Tax-funded $100,000 video game tackles gender, environmental issues

Robby Soave | Reporter

A taxpayer-funded computer game produced by Spelman College features a black female protagonist battling the evil forces of climate change and gender issues.

Spelman College, a historically black women’s college in Atlanta, won a $100,000 grant from the National Endowment for the Arts (NEA) to create an interactive computer game featuring a black female superhero. The game, which is called “HERadventure,” will be released on March 8 in celebration of International Women’s Day.

Spelman College did not respond to requests for comment, but a press release from the college describes the game as “a science fiction-based, multimedia platform project that… tackles social issues that permeate the daily reality of many women.”

“What would happen if the societal issues affecting women put other planets at risk? Well, of course, HER, a black female superhero, would swoop in with a plan to save the universe,” according to the press release.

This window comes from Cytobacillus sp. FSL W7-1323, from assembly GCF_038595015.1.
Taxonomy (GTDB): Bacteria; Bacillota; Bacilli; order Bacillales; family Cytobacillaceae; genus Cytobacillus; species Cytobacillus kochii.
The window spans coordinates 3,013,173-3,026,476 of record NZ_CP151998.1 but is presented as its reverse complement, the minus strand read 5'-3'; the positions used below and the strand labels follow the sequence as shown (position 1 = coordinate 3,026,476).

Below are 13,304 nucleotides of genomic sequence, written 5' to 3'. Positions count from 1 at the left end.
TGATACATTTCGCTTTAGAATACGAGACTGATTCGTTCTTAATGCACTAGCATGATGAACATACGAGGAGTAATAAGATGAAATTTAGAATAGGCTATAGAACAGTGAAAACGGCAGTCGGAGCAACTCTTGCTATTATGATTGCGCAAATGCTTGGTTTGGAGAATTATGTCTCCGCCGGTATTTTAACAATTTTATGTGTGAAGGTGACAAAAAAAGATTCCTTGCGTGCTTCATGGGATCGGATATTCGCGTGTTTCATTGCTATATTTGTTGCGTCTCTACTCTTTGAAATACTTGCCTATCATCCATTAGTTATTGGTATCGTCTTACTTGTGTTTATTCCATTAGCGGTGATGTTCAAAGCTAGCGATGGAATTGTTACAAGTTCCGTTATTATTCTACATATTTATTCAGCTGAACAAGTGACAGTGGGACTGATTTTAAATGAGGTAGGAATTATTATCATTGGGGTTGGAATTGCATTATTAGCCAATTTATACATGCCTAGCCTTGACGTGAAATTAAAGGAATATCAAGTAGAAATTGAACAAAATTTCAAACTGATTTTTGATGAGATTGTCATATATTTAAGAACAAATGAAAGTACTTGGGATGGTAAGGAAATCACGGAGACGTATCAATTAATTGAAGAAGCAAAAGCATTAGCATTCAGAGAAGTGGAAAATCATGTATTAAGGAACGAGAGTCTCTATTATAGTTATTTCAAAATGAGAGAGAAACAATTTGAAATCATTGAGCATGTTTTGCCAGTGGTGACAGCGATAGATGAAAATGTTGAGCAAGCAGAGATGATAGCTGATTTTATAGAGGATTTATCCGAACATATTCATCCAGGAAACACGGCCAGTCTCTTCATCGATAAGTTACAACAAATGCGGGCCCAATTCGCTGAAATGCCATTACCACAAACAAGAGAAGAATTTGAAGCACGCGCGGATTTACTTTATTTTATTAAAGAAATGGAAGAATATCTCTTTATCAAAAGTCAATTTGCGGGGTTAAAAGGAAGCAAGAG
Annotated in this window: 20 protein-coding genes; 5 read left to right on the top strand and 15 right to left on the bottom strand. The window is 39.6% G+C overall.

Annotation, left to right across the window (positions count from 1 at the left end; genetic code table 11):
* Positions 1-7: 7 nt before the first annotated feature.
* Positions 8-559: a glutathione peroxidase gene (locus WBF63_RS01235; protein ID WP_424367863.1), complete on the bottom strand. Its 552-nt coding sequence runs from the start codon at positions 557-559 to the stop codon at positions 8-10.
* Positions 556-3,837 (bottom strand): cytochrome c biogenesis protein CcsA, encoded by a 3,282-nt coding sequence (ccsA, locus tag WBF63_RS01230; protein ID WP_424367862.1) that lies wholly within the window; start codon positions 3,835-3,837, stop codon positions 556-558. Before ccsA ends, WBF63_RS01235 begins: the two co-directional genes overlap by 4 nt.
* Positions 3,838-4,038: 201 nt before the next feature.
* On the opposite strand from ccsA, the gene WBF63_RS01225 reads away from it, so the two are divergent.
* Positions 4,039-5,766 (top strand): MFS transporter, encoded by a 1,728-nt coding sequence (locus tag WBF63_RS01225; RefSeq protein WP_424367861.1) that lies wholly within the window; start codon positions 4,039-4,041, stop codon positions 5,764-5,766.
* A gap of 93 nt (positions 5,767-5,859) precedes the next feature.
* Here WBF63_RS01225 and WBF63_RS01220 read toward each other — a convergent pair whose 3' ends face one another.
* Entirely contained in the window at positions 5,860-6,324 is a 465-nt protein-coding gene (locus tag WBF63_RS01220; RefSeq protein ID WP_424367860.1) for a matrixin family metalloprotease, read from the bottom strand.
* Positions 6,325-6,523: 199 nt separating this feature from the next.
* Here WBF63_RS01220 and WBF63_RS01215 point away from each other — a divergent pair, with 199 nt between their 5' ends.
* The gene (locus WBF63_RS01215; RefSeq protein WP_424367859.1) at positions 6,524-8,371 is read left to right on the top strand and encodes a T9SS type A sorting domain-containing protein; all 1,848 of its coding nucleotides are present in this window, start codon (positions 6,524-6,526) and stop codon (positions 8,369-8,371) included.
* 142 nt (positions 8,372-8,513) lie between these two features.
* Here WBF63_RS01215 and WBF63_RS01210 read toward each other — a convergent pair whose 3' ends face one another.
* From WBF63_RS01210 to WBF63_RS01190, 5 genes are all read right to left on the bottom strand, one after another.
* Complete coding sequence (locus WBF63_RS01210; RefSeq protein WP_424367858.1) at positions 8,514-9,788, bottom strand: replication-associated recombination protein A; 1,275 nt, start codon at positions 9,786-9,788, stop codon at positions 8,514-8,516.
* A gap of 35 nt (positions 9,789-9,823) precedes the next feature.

Dr. Ayoka Chenzira, who teaches film production at Spelman, headed the project. In a statement, she said the storyline for the game was inspired by thinking about how issues that affect women — like discrimination and eating disorders — harm the planet.

“What we do on Earth impacts the universe − not just pollution destroying the ozone layer, for example, but our thoughts and how we organize gender roles and social systems also have impact,” she said.

But some say the game is waste of taxpayer’s money.

“Although it is the smorgasbord of politically correct elements that makes this project entertaining to write about, the bottom line is that the government has taken $100,000 from the taxpayers and given it to someone to develop a video game,” wrote Jeryl Bier of Speak With Authority, a conservative blog.

Pennsylvania Republican Rep. Joe Pitts was among the first criticize the game when the NEA first announced it last April. At a time when the federal government is facing huge deficits, spending tax dollars on state-sponsored art is inexcusable, he said.

“Once again, the deficit will total more than $1 trillion this year,” he wrote in a statement. “For every dollar in spending, we borrow around 40 cents, much of it from foreign nations. That means that China is paying for a piece of that NEA video game.”

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